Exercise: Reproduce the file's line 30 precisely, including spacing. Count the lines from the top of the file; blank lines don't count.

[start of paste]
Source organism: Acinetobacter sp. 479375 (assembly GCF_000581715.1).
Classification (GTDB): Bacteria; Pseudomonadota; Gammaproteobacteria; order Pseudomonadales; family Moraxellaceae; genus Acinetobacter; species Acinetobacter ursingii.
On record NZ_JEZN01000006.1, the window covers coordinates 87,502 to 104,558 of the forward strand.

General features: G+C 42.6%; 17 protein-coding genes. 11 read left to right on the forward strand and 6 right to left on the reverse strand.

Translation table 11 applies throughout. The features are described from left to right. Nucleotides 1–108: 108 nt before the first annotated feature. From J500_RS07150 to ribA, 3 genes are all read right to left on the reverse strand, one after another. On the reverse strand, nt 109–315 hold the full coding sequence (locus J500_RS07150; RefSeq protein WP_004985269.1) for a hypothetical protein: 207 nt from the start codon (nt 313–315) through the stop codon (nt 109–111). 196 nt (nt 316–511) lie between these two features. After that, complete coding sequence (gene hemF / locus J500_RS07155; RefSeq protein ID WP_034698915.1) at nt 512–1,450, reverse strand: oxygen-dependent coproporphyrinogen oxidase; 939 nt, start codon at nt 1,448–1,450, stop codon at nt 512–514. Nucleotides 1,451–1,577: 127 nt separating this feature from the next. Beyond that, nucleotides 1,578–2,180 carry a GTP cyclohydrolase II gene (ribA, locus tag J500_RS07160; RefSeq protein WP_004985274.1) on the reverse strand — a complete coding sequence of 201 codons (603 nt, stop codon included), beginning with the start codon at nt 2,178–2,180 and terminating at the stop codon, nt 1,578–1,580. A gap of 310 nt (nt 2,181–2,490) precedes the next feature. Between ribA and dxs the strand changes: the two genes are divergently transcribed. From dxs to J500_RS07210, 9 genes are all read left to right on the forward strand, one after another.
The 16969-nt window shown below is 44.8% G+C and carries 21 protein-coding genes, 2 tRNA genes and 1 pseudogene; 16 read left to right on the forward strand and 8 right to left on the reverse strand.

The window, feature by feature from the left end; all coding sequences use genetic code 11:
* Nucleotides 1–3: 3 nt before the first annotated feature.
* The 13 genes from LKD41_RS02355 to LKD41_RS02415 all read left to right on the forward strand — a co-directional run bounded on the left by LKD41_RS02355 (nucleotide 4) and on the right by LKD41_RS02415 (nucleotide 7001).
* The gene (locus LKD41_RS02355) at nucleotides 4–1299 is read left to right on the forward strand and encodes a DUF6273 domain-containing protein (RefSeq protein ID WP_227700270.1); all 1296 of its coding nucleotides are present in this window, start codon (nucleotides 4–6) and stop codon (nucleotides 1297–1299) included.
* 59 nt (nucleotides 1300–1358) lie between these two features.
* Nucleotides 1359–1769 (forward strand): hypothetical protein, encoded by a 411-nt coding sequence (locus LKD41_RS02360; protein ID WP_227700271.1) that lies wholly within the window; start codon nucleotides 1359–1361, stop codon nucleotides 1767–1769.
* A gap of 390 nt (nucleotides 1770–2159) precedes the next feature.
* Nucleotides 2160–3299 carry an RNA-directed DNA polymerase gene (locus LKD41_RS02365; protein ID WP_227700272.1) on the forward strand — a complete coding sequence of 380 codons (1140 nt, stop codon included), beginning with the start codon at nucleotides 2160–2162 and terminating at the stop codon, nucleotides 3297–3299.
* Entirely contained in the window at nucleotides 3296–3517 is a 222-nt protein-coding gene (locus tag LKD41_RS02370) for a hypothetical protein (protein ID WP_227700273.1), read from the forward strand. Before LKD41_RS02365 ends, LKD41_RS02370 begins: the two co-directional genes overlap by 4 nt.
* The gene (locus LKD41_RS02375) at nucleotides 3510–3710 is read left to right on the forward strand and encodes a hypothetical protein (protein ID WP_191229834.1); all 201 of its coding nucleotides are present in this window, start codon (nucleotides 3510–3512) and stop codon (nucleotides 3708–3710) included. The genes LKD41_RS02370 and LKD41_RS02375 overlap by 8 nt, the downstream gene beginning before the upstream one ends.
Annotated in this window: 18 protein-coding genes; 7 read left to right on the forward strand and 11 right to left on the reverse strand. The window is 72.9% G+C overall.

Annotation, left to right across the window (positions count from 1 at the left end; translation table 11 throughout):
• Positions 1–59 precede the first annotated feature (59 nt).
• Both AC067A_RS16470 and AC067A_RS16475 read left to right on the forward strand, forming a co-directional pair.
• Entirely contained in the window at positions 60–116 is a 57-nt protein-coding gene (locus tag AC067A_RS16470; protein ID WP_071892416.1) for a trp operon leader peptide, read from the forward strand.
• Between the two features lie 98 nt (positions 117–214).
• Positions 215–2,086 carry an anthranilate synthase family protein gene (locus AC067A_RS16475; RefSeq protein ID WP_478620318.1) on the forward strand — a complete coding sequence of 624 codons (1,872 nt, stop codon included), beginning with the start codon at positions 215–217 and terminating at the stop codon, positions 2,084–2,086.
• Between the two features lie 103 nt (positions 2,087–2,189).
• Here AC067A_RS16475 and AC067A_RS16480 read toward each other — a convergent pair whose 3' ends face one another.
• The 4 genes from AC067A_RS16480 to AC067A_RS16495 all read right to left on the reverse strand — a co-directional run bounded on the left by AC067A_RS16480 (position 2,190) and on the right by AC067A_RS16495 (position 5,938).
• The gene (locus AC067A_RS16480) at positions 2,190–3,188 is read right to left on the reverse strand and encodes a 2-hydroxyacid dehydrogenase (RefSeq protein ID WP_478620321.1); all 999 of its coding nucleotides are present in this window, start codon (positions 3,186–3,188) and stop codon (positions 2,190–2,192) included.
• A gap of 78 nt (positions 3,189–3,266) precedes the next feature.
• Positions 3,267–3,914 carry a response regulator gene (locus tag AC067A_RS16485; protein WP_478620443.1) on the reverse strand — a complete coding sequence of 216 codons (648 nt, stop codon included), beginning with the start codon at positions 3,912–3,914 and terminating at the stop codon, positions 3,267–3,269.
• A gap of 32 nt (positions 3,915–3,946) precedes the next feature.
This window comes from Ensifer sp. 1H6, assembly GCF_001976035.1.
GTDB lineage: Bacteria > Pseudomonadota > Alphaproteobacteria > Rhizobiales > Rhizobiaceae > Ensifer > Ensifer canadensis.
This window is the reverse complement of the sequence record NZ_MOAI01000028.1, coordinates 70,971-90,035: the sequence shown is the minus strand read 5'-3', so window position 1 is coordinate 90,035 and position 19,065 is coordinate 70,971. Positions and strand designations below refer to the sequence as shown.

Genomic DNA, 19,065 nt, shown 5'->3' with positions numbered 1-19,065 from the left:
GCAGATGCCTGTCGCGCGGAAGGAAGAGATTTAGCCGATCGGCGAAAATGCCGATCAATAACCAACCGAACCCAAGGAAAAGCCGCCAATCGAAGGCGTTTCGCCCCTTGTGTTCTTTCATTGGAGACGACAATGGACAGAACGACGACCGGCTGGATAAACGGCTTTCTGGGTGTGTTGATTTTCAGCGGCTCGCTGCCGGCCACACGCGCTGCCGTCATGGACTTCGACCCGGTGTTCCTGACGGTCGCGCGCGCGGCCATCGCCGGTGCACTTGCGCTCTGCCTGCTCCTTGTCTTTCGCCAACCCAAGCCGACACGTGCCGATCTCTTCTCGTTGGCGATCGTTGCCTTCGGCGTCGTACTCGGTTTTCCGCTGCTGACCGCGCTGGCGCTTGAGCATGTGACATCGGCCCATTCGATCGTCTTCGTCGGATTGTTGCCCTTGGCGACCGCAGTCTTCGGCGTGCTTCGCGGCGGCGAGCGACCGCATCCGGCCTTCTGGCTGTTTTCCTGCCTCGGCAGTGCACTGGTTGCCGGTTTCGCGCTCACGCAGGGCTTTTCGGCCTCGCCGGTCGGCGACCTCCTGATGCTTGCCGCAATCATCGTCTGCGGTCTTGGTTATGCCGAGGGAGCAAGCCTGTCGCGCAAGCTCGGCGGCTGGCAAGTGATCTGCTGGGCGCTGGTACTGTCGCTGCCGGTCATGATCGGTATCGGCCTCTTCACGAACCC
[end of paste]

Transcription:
• A gap of 32 nt (positions 3,915–3,946) precedes the next feature.